The kindness of a fellow passenger in averting deep vein thrombosis on the flight to Madrid

I was at San Jose airport departures when I first saw him.
As I filled out forms at the entrance to the Iberia check in desk he appeared, asking the attendant if he could keep an eye on his bags while he went to the counter to pay his exit tax.
The attendant said that he could not….according to security regulations he had to keep his bags with him at all times. Unattended bags ran a risk of being hoovered up by the airport police and taken to a bourne from which no suitcase was known to return.
There was a brief altercation, but by that time I had moved on to the desk where my suitcase was whisked away with assurances that it would be sent through on my connecting flight while I – the paying passenger – would have to get the boarding card for my connection on arrival at Madrid.
Could they not ticket me through?
No.
But you can do it for the suitcase.
The Senora is not a suitcase.
Unarguable, really.

Past security – where the abandonment of the idea of passengers removing their shoes may be due to the cost of providing staff with gas masks – and off into the airport proper.
Expensive shops selling tat for tourists, even more expensive food and drink outlets and a cubicle offering massages which gathers hopeful looks from passing male passengers before their wives follow the direction of their gaze and urge them past the danger zone.

Boarding the ‘plane by groups…..
Welcome to our Platinum, Diamond and other assorted rocks customers who are welcome to board together with priority passengers….
So the freeloaders line up with the harassed parents with toddlers and pushchairs, while there is a Gadarene rush to the loos on the part of the rest of the passengers.

The even tenor of proceedings in the Ladies is disturbed by an elderly man in a pork pie hat who bursts in calling for his wife….their group is boarding!

His wife, to judge from her response, has other priorities….my Spanish vocabulary is extended, particularly when he rushes from cubicle to cubicle imploring her in the name of various saints and the Virgin to emerge, which incites other ladies to make known their views on elderly gentleman in general and elderly gentlemen in pork pie hats in the Ladies loo in particular.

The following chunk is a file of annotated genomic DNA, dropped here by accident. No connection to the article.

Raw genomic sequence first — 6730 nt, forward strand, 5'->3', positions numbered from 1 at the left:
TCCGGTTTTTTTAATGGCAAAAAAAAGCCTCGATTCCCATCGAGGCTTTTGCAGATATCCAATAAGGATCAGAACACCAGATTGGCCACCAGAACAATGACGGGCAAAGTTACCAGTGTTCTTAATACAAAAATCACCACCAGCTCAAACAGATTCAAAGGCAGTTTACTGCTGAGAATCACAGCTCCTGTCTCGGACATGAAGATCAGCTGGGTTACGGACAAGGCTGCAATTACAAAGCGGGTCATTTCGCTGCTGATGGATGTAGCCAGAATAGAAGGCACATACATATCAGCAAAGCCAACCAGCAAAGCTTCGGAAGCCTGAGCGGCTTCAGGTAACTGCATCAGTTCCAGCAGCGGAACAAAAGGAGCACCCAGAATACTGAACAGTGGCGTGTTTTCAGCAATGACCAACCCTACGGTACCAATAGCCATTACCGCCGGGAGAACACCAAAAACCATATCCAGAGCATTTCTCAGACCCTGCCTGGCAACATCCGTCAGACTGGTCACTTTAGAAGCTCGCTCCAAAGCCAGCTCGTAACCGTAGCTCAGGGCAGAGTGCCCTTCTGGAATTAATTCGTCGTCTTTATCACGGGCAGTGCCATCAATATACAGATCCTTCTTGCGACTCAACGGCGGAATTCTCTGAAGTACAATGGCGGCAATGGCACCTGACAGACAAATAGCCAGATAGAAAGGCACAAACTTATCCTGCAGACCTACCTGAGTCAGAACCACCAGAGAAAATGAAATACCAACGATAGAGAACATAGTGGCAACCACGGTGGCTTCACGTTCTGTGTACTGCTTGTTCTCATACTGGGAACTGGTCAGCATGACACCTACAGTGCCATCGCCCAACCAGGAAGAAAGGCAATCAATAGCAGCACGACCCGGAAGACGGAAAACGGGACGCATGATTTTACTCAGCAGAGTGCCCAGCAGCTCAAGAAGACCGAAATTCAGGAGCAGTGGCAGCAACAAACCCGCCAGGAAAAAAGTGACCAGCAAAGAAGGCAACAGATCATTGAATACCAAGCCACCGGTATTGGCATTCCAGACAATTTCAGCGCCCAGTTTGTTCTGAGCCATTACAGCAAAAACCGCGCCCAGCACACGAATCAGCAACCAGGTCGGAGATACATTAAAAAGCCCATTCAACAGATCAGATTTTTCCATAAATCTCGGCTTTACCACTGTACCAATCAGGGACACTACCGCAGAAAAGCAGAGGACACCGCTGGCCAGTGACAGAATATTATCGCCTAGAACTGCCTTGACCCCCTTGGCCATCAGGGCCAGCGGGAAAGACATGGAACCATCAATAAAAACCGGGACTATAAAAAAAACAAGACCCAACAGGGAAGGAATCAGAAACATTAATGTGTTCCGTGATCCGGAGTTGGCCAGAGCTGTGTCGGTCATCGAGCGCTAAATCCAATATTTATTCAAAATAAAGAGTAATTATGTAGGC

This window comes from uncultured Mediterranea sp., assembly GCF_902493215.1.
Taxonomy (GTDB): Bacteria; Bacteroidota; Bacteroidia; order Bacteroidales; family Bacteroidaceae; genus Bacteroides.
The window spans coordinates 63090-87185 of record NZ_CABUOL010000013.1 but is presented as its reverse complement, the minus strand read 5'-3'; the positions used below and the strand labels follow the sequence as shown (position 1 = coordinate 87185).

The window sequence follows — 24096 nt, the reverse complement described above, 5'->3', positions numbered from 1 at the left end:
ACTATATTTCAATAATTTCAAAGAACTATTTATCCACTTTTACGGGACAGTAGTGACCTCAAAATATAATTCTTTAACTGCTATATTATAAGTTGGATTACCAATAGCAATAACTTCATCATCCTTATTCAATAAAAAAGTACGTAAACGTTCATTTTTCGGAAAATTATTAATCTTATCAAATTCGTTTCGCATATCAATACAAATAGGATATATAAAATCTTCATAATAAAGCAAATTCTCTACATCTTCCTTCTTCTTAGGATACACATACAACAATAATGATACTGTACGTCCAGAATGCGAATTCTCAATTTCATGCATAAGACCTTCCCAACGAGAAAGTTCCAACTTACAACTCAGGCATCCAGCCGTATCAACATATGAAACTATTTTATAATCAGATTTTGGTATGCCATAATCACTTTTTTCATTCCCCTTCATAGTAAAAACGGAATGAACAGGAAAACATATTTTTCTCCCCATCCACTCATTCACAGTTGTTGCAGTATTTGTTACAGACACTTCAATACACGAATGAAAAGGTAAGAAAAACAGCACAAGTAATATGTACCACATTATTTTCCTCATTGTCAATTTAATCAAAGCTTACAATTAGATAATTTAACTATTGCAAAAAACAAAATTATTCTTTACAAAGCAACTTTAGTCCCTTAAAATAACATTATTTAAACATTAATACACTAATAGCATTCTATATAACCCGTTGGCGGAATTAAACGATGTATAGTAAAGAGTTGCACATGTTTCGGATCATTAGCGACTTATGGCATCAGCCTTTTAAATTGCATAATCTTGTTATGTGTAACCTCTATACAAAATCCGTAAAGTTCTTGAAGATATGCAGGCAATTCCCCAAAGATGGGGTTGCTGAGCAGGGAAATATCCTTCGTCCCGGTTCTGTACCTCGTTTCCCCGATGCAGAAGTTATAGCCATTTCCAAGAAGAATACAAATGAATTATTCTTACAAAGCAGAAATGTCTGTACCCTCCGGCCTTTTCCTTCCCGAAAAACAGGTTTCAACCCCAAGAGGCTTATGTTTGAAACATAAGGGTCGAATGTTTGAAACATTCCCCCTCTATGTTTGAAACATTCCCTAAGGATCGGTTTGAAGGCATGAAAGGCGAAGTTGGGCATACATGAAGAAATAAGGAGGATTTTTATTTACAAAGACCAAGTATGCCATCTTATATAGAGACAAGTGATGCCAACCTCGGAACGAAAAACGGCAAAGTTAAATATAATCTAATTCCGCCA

He is ejected by an attendant: his wife surges majestically from her cubicle and begins to adjust her make up.

By the time I return to the waiting area my group is being called, and as I sit down to wait for the queue to reduce the man I had noticed at the check in line appears, trundling his trolley in the direction of the loos.

Duly boarded, my carry on bag shoved into the overhead locker, I occupy my aisle seat.
Other groups board; the window seat remains unoccupied.
A couple board with cats in carry on cages and sit in the centre seats.
A French man behind me starts to sneeze, claiming an allergy but does not, as he hopes, get an upgrade; just an exchange with a non allergic person further up the ‘plane.
The cats miaow.
A child wails.
Still no window seat passenger.

The stewards are closing the lockers when he appears….the man from the check in.
The window seat passenger.

He starts shifting all the bags in the lockers to make room for his as I stand to let him get to his seat.

Blast.

And a blast he was all the ten hours to Madrid.

If he wasn’t raking out his ears he was clearing his nose.
When he’d finished on that he started hawking into his handkerchief.
The man was an otorhinolaryngologist’s dream.
Or nightmare.

Then, by way of variation, he needed to visit the loo.
Three times before the meal was served.

I asked him if he would prefer the aisle seat.
No, he would not. He had paid for a window seat (on a night flight) and a window seat he would have.

After the meal service was cleared away the plane was prepared for the night. My companion visited the loo again and it looked as if he might settle down.
But there was yet one more shot in his overhead locker.
He got up to retrieve one of his bags..
He sat down again and, delving within, produced a plastic container and with the aid of the contents thereof he removed his contact lenses and cleaned both them and his eyes.
Then he put the whole lot away again.

As a kindly – and very handsome – steward had given me an additional bottle of wine with the meal I was ready for a nap…..but fat chance with the perpetual bowel motion machine inboard of me.
He was in and out of his seat like a dog at a fair…..interspersed with the ear nose and throat routine…..and the reversal of the contact lens procedure just as breakfast was served.

All he seemed to miss out on was colonic irrigation.

So it was that I was not in the best of tempers when landing at Madrid in search of my onward ticket to London, but Iberia, accustomed to the old Spanish practices of their network, have a counter as you disembark from international flights where such matters can be sorted, so, duly ticketed, I made the trip on the shuttle to the other part of the airport and found my connection to Heathrow in good time.

I could even catch up on my sleep as the coach from Heathrow to Southampton was caught in a traffic jam on the M25 for over two hours……which also gave me time to wonder whether I had been wise to turn down Iberia’s offer of an upgrade to Business class for five hundred euros on top of my regular fare.

What would I have gained?
Space, certainly, and a chance to nap, but five hundred euros just for that and a glass of fizz?

I don’t think so.

Not until I’m totally decrepit.